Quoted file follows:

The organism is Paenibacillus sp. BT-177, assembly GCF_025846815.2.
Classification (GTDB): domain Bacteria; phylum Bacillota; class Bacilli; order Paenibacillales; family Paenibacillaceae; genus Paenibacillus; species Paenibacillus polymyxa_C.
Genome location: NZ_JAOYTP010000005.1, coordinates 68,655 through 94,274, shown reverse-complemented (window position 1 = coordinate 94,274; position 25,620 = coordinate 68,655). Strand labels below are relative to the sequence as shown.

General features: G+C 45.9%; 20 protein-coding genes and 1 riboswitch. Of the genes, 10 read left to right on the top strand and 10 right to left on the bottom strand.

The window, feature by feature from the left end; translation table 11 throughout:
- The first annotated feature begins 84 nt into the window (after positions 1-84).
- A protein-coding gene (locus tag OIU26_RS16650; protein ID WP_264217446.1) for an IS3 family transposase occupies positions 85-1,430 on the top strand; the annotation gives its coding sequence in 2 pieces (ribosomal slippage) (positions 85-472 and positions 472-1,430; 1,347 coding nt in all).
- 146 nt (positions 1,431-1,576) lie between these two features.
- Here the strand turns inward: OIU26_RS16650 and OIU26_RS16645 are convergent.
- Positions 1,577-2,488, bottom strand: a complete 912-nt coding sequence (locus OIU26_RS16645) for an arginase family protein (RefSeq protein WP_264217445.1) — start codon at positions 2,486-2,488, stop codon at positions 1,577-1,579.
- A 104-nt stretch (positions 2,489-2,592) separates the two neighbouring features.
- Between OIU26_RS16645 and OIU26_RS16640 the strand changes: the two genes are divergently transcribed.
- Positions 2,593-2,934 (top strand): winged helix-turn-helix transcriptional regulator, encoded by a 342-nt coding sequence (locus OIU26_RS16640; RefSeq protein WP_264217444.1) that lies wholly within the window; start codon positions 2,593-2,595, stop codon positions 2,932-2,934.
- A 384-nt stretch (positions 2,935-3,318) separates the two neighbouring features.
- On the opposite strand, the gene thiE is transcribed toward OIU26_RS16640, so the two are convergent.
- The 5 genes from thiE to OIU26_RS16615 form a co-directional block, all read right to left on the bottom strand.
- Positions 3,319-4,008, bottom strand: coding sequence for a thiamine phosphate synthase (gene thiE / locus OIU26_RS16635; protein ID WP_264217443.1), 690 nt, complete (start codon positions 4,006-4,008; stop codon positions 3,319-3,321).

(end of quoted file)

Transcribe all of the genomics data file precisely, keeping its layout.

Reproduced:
The organism is Paenibacillus sp. BT-177, assembly GCF_025846815.2.
Classification (GTDB): domain Bacteria; phylum Bacillota; class Bacilli; order Paenibacillales; family Paenibacillaceae; genus Paenibacillus; species Paenibacillus polymyxa_C.
Genome location: NZ_JAOYTP010000005.1, coordinates 68,655 through 94,274, shown reverse-complemented (window position 1 = coordinate 94,274; position 25,620 = coordinate 68,655). Strand labels below are relative to the sequence as shown.

General features: G+C 45.9%; 20 protein-coding genes and 1 riboswitch. Of the genes, 10 read left to right on the top strand and 10 right to left on the bottom strand.

The window, feature by feature from the left end; translation table 11 throughout:
- The first annotated feature begins 84 nt into the window (after positions 1-84).
- A protein-coding gene (locus tag OIU26_RS16650; protein ID WP_264217446.1) for an IS3 family transposase occupies positions 85-1,430 on the top strand; the annotation gives its coding sequence in 2 pieces (ribosomal slippage) (positions 85-472 and positions 472-1,430; 1,347 coding nt in all).
- 146 nt (positions 1,431-1,576) lie between these two features.
- Here the strand turns inward: OIU26_RS16650 and OIU26_RS16645 are convergent.
- Positions 1,577-2,488, bottom strand: a complete 912-nt coding sequence (locus OIU26_RS16645) for an arginase family protein (RefSeq protein WP_264217445.1) — start codon at positions 2,486-2,488, stop codon at positions 1,577-1,579.
- A 104-nt stretch (positions 2,489-2,592) separates the two neighbouring features.
- Between OIU26_RS16645 and OIU26_RS16640 the strand changes: the two genes are divergently transcribed.
- Positions 2,593-2,934 (top strand): winged helix-turn-helix transcriptional regulator, encoded by a 342-nt coding sequence (locus OIU26_RS16640; RefSeq protein WP_264217444.1) that lies wholly within the window; start codon positions 2,593-2,595, stop codon positions 2,932-2,934.
- A 384-nt stretch (positions 2,935-3,318) separates the two neighbouring features.
- On the opposite strand, the gene thiE is transcribed toward OIU26_RS16640, so the two are convergent.
- The 5 genes from thiE to OIU26_RS16615 form a co-directional block, all read right to left on the bottom strand.
- Positions 3,319-4,008, bottom strand: coding sequence for a thiamine phosphate synthase (gene thiE / locus OIU26_RS16635; protein ID WP_264217443.1), 690 nt, complete (start codon positions 4,006-4,008; stop codon positions 3,319-3,321).